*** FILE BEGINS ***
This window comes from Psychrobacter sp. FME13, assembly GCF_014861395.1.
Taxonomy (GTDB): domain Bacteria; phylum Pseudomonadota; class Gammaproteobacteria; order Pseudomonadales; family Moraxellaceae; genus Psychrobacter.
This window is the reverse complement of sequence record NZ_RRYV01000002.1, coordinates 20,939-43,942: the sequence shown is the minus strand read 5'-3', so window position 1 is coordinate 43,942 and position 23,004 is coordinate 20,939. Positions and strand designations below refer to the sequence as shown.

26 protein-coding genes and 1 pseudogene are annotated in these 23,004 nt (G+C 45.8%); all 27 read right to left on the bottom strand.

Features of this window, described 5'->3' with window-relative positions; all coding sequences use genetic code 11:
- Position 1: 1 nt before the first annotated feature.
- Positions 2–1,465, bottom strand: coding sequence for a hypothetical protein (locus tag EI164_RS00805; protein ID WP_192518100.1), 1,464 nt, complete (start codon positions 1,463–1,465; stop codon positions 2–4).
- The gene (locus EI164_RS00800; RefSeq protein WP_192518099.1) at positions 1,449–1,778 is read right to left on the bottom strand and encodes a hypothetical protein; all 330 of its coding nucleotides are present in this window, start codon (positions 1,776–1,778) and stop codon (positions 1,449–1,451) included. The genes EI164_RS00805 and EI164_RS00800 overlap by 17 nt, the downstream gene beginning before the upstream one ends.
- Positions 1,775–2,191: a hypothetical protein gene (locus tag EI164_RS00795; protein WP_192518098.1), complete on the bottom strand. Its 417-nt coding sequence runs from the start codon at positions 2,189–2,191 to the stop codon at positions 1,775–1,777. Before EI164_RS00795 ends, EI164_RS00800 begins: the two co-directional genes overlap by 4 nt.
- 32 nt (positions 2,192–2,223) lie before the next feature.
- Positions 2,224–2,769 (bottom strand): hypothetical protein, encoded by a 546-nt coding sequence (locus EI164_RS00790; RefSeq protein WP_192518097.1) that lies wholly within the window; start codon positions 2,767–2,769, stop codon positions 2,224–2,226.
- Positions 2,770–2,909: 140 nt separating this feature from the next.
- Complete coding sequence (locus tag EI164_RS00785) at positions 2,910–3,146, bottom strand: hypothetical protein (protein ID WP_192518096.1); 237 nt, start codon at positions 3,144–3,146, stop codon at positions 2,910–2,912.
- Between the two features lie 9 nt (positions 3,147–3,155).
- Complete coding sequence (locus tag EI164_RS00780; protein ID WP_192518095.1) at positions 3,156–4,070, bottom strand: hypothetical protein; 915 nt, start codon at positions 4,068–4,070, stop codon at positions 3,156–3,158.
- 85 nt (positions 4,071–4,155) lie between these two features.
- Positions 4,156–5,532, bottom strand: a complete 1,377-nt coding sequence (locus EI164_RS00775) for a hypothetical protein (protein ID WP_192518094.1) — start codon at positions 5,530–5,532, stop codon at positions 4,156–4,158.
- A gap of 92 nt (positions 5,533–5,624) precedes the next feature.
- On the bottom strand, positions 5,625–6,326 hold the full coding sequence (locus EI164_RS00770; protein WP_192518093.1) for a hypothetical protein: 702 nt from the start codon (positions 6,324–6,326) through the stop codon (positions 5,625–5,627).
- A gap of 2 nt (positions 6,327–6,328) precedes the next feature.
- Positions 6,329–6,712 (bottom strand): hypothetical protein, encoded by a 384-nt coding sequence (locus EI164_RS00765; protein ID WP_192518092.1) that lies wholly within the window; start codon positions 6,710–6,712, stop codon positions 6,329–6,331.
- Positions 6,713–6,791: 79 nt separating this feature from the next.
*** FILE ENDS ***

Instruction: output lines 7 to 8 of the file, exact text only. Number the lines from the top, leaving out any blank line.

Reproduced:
- Positions 2–1,465, bottom strand: coding sequence for a hypothetical protein (locus tag EI164_RS00805; protein ID WP_192518100.1), 1,464 nt, complete (start codon positions 1,463–1,465; stop codon positions 2–4).
- The gene (locus EI164_RS00800; RefSeq protein WP_192518099.1) at positions 1,449–1,778 is read right to left on the bottom strand and encodes a hypothetical protein; all 330 of its coding nucleotides are present in this window, start codon (positions 1,776–1,778) and stop codon (positions 1,449–1,451) included. The genes EI164_RS00805 and EI164_RS00800 overlap by 17 nt, the downstream gene beginning before the upstream one ends.